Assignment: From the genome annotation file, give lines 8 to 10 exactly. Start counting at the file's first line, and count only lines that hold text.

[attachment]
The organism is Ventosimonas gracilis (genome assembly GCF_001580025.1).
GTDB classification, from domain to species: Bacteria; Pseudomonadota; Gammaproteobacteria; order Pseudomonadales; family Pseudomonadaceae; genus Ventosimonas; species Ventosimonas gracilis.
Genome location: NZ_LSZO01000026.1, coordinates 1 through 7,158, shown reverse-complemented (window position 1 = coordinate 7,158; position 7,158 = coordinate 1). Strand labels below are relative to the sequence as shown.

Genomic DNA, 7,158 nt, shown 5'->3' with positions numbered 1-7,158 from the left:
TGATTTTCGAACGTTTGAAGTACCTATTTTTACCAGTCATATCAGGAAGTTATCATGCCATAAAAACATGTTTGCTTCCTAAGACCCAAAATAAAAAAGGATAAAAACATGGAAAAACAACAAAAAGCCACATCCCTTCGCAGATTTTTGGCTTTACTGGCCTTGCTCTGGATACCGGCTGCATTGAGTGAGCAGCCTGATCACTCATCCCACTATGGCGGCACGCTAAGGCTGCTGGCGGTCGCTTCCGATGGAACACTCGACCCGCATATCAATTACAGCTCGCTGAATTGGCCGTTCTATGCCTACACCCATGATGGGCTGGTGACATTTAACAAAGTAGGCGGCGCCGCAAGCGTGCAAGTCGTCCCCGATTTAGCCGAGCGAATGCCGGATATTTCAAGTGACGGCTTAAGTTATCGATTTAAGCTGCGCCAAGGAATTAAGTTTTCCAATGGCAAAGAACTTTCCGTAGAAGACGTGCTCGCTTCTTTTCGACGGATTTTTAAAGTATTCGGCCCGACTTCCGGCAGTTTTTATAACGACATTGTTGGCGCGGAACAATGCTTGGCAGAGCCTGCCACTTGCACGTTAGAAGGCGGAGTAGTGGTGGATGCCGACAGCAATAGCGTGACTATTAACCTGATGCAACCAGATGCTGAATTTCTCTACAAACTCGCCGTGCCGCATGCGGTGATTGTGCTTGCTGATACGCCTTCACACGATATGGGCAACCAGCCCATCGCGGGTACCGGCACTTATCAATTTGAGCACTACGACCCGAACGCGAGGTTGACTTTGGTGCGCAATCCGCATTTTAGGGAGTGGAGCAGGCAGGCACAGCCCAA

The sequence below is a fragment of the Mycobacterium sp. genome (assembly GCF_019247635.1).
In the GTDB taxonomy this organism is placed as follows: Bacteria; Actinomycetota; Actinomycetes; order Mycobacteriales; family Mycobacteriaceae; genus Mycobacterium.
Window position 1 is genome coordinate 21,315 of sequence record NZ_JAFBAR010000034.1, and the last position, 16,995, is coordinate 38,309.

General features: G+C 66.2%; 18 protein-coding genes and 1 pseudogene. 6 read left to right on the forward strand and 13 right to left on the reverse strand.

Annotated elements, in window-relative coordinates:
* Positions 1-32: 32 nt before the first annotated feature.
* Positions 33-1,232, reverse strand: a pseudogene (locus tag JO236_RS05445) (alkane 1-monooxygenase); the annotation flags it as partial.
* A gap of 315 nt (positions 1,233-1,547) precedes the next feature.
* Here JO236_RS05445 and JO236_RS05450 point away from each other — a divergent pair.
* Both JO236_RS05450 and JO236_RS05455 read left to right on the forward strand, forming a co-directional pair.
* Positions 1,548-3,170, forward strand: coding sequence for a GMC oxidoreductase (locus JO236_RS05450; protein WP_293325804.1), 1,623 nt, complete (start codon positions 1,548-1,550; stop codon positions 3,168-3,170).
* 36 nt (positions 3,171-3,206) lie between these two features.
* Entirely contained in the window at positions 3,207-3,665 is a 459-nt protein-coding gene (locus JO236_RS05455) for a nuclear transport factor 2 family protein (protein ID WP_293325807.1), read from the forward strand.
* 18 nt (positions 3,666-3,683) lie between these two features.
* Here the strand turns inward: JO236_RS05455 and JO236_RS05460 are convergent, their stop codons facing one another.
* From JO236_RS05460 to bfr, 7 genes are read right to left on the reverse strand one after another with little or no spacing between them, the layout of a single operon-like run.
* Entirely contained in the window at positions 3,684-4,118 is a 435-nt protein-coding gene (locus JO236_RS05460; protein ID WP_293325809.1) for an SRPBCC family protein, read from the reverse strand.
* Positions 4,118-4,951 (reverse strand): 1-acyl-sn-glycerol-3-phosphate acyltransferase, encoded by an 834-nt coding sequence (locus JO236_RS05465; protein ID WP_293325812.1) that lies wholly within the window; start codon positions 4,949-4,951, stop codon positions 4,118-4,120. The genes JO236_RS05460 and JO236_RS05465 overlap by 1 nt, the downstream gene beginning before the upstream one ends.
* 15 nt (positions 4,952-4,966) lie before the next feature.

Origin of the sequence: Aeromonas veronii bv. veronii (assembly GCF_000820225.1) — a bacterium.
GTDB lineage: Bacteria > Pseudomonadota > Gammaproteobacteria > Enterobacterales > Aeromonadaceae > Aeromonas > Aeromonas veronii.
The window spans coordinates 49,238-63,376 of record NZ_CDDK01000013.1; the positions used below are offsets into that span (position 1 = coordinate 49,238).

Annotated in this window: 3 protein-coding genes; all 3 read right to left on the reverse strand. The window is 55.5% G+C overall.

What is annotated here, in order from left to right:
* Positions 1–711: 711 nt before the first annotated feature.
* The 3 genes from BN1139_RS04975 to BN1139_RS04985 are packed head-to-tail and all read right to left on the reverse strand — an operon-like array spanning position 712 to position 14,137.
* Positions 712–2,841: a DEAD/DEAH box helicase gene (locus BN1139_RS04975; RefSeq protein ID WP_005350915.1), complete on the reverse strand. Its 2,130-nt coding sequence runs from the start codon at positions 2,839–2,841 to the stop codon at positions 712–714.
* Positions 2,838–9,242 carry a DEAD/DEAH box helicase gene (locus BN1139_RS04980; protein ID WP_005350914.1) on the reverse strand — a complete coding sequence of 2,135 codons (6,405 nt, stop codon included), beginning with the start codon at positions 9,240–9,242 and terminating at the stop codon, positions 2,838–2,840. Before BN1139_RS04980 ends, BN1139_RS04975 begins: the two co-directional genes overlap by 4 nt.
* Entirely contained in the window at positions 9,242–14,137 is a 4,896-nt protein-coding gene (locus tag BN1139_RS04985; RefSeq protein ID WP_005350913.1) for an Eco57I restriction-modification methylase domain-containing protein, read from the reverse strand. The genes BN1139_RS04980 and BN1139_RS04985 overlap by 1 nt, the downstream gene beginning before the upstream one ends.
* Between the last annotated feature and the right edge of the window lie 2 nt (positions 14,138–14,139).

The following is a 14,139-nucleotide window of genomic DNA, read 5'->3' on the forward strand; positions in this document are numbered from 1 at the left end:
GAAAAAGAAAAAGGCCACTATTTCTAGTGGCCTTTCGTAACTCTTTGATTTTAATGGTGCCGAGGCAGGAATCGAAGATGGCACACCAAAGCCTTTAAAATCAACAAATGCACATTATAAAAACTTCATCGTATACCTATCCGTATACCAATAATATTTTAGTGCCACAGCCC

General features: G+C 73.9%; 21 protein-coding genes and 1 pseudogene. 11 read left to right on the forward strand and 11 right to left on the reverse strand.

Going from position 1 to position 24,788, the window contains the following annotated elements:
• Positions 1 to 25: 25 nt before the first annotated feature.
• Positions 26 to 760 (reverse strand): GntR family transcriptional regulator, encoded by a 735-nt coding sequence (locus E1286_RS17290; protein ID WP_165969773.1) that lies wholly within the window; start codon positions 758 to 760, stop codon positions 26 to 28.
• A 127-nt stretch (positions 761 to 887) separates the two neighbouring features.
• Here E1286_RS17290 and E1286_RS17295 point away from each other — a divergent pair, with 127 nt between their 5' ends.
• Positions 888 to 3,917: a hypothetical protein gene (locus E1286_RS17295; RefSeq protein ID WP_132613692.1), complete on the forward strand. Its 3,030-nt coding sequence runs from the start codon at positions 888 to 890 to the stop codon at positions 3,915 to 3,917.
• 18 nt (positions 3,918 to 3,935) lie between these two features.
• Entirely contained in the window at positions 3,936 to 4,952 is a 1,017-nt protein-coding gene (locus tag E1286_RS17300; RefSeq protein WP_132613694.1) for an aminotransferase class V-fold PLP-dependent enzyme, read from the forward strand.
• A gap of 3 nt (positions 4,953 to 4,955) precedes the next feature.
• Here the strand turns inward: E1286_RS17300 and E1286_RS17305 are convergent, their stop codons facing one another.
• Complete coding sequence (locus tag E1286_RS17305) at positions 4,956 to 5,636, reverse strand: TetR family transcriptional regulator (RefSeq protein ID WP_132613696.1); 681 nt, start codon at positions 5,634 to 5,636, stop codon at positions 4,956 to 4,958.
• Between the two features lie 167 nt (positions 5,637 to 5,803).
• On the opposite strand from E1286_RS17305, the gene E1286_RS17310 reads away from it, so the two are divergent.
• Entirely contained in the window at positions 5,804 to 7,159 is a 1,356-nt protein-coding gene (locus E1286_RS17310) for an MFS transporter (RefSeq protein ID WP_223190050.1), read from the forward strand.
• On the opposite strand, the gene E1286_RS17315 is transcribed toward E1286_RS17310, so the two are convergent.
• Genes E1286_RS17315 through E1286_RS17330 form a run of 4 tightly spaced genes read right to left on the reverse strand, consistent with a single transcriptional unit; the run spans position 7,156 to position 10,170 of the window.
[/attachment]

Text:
Window position 1 is genome coordinate 21,315 of sequence record NZ_JAFBAR010000034.1, and the last position, 16,995, is coordinate 38,309.

General features: G+C 66.2%; 18 protein-coding genes and 1 pseudogene. 6 read left to right on the forward strand and 13 right to left on the reverse strand.

Annotated elements, in window-relative coordinates: